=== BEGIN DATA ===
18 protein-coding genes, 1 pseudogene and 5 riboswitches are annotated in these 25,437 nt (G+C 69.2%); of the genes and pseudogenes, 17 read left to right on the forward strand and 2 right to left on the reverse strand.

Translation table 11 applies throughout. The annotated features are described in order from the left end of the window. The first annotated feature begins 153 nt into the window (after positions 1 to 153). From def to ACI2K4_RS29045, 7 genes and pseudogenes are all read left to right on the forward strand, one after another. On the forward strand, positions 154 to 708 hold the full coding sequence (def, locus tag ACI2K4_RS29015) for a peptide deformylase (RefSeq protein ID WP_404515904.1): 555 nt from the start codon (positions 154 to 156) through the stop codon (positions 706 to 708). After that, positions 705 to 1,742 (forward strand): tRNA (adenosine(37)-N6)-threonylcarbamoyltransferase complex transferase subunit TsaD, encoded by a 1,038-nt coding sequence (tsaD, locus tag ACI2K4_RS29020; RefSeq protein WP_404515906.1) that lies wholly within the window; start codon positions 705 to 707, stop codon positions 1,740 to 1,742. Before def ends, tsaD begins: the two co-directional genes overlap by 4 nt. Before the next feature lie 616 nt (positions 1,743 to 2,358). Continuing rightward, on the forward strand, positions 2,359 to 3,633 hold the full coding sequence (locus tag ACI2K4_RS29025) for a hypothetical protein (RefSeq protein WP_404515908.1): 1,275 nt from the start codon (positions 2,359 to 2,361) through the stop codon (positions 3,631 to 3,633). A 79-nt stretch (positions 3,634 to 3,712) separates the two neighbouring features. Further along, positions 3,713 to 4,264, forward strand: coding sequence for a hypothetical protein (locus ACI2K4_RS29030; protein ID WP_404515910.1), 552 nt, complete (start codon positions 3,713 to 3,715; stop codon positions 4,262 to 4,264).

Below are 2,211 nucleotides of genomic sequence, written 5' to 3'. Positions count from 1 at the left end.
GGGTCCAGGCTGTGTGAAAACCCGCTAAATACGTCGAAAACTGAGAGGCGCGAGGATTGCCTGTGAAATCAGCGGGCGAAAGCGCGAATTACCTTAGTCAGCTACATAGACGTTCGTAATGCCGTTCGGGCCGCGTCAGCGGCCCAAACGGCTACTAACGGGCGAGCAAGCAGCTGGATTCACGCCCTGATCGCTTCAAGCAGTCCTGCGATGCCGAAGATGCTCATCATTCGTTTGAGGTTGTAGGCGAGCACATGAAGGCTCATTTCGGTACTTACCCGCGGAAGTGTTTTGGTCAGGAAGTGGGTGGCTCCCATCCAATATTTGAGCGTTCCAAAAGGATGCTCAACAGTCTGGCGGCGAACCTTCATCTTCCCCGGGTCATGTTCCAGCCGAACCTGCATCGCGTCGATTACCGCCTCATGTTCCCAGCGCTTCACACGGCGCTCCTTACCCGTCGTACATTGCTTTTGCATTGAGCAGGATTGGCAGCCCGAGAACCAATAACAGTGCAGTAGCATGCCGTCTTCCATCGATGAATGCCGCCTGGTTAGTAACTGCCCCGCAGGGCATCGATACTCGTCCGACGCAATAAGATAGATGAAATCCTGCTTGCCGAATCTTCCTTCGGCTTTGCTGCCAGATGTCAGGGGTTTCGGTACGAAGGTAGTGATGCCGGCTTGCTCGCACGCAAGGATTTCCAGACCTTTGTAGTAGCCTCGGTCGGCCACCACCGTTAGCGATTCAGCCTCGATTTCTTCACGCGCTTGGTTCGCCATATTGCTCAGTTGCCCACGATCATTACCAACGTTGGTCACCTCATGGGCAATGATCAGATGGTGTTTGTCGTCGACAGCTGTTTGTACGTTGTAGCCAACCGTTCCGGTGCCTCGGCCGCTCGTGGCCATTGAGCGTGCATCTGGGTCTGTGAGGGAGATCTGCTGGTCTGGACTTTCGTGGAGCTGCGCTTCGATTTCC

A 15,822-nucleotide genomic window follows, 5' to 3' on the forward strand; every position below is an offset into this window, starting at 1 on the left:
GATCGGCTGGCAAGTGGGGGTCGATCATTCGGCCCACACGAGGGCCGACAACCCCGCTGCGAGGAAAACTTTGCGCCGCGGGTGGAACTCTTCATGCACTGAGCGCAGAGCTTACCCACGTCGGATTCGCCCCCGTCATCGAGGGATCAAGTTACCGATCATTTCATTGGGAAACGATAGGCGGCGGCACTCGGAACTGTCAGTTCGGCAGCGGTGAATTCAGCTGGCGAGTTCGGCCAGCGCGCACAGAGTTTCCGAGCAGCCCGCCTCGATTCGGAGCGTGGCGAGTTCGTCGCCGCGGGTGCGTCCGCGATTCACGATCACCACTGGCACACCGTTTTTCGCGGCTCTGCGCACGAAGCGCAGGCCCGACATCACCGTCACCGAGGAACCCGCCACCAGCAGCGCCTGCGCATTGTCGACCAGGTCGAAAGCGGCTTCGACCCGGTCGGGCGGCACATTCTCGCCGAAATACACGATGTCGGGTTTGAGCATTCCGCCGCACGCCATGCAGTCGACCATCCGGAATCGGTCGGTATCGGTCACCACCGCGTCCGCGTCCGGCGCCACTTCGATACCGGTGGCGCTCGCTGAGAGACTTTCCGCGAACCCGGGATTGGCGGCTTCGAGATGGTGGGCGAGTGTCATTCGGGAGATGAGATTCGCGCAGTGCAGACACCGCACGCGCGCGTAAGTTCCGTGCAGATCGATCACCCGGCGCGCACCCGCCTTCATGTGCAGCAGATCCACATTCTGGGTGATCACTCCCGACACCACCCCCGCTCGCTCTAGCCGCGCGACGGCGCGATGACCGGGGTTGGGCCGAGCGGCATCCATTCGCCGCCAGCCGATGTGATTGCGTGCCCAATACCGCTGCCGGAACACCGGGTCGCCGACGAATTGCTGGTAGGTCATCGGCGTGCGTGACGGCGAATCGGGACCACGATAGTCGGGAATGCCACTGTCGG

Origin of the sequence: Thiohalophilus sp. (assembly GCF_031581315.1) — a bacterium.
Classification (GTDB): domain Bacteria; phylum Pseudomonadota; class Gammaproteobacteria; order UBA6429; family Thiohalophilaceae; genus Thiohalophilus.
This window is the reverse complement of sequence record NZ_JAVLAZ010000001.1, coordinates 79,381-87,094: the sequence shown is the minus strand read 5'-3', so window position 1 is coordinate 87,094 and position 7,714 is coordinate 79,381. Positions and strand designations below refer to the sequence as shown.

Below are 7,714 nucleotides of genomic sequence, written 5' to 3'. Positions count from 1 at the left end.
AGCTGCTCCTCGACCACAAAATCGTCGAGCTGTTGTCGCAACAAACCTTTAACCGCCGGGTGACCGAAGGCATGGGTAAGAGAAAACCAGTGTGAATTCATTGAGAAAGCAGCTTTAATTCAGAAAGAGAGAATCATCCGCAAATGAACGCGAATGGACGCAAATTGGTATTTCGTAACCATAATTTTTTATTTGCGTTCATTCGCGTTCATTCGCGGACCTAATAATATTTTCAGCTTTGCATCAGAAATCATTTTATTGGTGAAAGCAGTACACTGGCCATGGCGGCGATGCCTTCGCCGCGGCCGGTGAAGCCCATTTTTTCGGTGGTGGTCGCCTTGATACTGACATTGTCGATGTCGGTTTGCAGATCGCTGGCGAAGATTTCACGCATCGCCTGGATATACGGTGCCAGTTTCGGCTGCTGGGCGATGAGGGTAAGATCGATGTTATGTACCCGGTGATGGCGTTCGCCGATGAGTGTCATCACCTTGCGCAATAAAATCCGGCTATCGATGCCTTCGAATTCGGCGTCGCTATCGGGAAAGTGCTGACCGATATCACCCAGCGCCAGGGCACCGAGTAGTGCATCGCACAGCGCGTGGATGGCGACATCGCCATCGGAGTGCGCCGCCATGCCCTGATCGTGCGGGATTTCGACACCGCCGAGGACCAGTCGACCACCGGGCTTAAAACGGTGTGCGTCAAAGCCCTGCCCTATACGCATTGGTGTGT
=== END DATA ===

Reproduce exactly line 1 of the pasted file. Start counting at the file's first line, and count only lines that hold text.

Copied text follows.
18 protein-coding genes, 1 pseudogene and 5 riboswitches are annotated in these 25,437 nt (G+C 69.2%); of the genes and pseudogenes, 17 read left to right on the forward strand and 2 right to left on the reverse strand.